3. Political Opportunities
A core rational choice idea is that participants respond to perceived costs and the likelihood of success. Thus, movement development should be shaped by political opportunities. Drawing on Piven and Cloward’s (1977) thesis that elite divisions legitimize movement demands and thus facilitate protest and Tilly’s (1978) arguments about elite-challenger coalitions that lead to revolutionary situations, McAdam (1982) showed that competition between Democratic and Republican Presidential candidates for the African–American vote facilitated the rise of the civil rights movement. Jenkins (1985) showed that a dominant left-center governing coalition removed political obstacles to farm worker unionization and strengthened the institutional sponsors of the United Farm Worker Union, thus giving it more organizing space. Kriesi et al. (1995) show in a comparison of Western Europe that decentralized federal states, left-center governments, and strong alliances with unions facilitate the rise of the environmental and women’s movements but opportunities mattered little for the more culturally-oriented homosexual and counter-cultural movements. Distinguishing between ‘early riser’ and ‘late riser’ movements that develop within a general protest cycle, Tarrow (1998) argues that ‘late risers’ are more successful because they can beneﬁt by the policy precedents and resources created by ‘early riser’ challenges.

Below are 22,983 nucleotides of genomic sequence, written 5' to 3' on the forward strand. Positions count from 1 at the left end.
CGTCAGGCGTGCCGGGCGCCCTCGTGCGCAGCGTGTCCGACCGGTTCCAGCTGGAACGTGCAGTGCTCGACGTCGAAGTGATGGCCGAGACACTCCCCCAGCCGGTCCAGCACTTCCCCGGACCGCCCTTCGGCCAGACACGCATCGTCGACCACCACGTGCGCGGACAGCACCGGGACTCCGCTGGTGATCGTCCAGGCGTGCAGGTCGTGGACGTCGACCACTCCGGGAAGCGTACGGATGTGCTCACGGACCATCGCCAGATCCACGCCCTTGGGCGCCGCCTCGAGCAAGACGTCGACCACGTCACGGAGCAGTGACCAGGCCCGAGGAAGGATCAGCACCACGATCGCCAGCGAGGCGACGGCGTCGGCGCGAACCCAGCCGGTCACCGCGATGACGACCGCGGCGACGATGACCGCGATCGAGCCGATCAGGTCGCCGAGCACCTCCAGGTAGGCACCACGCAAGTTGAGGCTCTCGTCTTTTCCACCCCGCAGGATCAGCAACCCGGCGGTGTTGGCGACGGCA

In a widely cited analysis, Gamson (1975 1990) argues that opportunities along with strategies are central to movement outcomes. Movements that ‘think small’ in terms of narrow incremental gains, use formal organization and thus avoid schisms, have allies, use unruly and violent tactics, and organize during political crisis periods are more likely to secure political acceptance and tangible beneﬁts. By contrast, movements that attempt to overthrow their targets, rely on decentralized informal organization, lack political allies, use conventional tactics, and organize during periods of stability are less successful.